Why This Coronavirus Is Not Like the Flu, or Even the Swine Flu

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COVID-19 is unlike anything in our lifetime. But the president has repeatedly compared it to the H1N1 swine flu outbreak of 2009. Here's why it's different, and much more dangerous.





A total of 401 cases of COVID-19 have been confirmed in Arizona as of Wednesday, March 25, according to the morning report from the Arizona Department of Health Services.

There are 49 confirmed cases in Pima County. While COVID-19 is particularly dangerous to people 60 and older, the majority of confirmed cases in Pima County are under 66. The Pima County Health Department reports that confirmed cases include 18 people between 18 and 40 years old, 15 between 41 and 65 years old and 12 people 66 years and older. There have been no confirmed cases of juveniles under 18.

The virus has killed six people in Arizona, including a Pima County woman in her 50s who had underlying health conditions.

In Maricopa County, the number of confirmed COVID-19 cases has risen to 251, with 52 more cases being reported than yesterday.

Health and government officials have urged the public to avoid unnecessary trips and gatherings of more than 10 people. They warn that the extremely contagious virus is rapidly spreading in the community. Symptoms can take up to 14 days to appear, so people can pass COVID-19 without realizing they have been infected with it. Some people remain entirely asymptotic but are carriers.

COVID-19 symptoms typically occur two to 14 days after exposure, and include headache, fever, cough, and shortness of breath, according to the CDC. However, some cases of the virus are entirely asymptomatic. Practices to avoid infection include social distancing (of at least six feet), washing your hands, avoiding unnecessary trips and not touching your face. COVID-19 can survive on cardboard for up to 24 hours, and on stainless steel and plastic surfaces up to three days. If you think you have been exposed to COVID-19 and develop a fever, cough or difficulty breathing, speak with a healthcare provider for medical advice.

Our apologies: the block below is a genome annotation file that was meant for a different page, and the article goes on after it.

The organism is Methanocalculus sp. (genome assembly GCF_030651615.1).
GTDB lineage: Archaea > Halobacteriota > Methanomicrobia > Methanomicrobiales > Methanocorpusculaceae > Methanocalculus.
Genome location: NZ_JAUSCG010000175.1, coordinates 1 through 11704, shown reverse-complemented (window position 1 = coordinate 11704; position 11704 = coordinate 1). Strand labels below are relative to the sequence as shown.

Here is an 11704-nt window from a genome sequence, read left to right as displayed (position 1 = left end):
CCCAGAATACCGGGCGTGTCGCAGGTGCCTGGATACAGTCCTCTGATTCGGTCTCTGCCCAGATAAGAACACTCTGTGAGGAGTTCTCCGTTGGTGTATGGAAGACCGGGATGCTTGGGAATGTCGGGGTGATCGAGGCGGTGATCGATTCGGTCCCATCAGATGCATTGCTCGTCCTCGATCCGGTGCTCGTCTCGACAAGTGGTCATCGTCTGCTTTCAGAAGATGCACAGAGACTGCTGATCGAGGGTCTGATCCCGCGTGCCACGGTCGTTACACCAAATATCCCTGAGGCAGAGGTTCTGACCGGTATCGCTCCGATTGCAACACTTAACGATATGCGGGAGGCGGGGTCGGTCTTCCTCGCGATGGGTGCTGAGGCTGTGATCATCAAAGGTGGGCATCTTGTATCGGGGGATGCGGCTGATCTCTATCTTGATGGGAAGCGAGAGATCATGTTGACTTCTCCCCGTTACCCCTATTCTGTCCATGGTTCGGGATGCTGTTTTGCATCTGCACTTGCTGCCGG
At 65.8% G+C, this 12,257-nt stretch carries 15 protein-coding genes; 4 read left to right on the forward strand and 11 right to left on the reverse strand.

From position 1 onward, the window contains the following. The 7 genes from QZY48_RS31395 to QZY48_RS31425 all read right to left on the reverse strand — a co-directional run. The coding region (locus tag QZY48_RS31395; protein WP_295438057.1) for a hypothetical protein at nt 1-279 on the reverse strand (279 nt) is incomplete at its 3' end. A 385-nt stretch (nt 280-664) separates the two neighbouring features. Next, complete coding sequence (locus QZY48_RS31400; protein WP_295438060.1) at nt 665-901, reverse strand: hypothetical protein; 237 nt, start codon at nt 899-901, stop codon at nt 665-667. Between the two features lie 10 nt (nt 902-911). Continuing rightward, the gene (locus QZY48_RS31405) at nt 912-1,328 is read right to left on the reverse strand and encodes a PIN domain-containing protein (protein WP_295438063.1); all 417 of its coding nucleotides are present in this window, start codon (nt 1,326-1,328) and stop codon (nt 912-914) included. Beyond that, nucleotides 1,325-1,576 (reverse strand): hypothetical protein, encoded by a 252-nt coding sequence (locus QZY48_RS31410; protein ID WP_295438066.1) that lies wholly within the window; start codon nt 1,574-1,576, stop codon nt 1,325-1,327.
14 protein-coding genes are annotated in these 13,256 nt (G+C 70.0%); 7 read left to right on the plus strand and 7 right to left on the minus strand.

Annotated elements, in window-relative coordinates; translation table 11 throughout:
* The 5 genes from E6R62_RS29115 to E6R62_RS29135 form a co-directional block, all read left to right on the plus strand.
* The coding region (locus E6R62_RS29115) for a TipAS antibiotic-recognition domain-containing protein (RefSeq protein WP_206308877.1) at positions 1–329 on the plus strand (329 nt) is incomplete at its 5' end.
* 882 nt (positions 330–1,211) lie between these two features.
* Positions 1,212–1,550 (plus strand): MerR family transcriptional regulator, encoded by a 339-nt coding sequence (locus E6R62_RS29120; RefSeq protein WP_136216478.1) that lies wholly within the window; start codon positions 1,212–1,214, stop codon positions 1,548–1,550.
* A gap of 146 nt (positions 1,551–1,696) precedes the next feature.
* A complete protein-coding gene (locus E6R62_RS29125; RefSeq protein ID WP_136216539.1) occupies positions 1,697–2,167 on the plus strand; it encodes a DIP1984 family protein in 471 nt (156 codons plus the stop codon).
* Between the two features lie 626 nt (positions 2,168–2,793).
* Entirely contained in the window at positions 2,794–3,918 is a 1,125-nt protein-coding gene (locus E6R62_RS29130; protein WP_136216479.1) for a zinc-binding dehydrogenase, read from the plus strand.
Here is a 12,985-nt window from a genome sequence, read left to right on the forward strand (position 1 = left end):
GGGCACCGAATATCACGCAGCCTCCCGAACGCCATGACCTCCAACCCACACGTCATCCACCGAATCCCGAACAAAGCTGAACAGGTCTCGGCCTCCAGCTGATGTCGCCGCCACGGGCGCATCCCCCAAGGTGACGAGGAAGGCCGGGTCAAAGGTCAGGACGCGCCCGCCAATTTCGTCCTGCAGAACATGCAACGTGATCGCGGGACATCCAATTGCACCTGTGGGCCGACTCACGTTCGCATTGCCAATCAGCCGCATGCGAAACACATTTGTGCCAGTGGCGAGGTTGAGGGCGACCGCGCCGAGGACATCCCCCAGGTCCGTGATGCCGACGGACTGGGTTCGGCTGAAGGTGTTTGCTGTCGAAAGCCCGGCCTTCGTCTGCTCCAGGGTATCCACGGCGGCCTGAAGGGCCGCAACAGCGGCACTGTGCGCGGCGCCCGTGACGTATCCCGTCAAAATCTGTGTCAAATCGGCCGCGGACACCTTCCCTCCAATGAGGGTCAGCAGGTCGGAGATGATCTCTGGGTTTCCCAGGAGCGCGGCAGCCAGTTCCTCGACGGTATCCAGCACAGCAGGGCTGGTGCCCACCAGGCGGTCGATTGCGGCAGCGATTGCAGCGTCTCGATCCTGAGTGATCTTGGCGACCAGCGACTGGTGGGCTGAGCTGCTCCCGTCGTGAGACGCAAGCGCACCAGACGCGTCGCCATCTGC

According to the CDC, people who are mildly ill with COVID-19 are able to recover at home. Stay at home and avoid public transportation, but stay in touch with your doctor. If you do leave your home, wear a facemask and clean your hands often. If you develop more severe symptoms (persistent pain or pressure in the chest, confusion, bluish lips) get medical attention immediately. Your local health authorities will give instructions on checking your symptoms and reporting information.

Have you caught COVID-19? Are you feeling ill? Is your small business struggling to make it? Have you lost your job as a result of the outbreak? Are you struggling to manage your kids while schools are closed? Tell us your COVID-19 stories. Send an email to tucsoneditor@tucsonlocalmedia.com.

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